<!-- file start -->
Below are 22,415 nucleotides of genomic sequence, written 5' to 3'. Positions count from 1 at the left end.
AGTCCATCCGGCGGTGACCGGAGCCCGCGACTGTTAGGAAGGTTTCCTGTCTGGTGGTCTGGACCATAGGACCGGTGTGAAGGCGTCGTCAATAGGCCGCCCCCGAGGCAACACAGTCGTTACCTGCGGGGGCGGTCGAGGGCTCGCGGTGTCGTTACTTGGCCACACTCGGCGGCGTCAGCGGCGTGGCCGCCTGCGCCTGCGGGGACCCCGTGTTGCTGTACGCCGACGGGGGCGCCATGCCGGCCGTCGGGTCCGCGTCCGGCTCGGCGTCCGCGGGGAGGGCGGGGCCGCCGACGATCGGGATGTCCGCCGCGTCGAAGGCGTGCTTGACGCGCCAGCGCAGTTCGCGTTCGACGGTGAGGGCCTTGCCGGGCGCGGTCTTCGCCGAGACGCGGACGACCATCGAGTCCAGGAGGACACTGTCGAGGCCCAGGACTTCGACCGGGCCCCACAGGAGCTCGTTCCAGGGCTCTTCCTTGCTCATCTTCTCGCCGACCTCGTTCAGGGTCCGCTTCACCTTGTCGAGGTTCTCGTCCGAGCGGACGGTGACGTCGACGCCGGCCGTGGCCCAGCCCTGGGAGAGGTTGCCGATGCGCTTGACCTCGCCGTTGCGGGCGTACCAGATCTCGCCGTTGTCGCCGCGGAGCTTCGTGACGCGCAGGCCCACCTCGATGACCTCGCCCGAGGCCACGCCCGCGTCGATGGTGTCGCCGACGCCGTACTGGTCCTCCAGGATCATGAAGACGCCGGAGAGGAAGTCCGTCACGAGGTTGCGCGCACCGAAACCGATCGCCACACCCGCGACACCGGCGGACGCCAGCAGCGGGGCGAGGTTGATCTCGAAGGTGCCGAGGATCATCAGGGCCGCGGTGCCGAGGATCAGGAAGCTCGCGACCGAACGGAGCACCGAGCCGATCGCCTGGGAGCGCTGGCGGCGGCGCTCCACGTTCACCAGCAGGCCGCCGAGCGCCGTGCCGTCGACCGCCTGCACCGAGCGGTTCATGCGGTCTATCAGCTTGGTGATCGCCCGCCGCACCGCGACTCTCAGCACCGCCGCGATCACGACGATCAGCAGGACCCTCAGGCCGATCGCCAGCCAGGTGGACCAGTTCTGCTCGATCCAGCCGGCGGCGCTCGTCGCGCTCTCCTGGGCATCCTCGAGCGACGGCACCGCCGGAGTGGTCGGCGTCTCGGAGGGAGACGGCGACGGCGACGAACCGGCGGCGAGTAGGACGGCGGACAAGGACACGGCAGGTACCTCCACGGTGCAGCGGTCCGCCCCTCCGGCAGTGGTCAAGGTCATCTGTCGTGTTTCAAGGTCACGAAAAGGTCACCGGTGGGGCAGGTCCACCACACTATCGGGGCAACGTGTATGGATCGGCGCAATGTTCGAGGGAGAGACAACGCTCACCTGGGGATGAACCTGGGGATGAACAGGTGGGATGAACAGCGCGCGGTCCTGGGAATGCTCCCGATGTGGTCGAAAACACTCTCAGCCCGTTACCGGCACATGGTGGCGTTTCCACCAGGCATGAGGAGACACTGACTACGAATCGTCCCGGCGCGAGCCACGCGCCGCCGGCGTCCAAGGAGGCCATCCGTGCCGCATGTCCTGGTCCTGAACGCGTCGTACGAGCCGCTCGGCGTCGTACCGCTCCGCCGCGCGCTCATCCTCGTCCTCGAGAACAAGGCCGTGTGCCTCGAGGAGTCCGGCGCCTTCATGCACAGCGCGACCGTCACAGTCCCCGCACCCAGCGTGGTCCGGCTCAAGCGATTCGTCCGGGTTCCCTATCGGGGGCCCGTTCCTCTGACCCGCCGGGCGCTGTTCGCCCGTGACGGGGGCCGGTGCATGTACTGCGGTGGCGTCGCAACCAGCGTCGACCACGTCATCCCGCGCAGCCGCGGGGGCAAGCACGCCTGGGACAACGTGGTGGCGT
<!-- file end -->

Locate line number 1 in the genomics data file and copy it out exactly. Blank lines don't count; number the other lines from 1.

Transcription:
Below are 22,415 nucleotides of genomic sequence, written 5' to 3'. Positions count from 1 at the left end.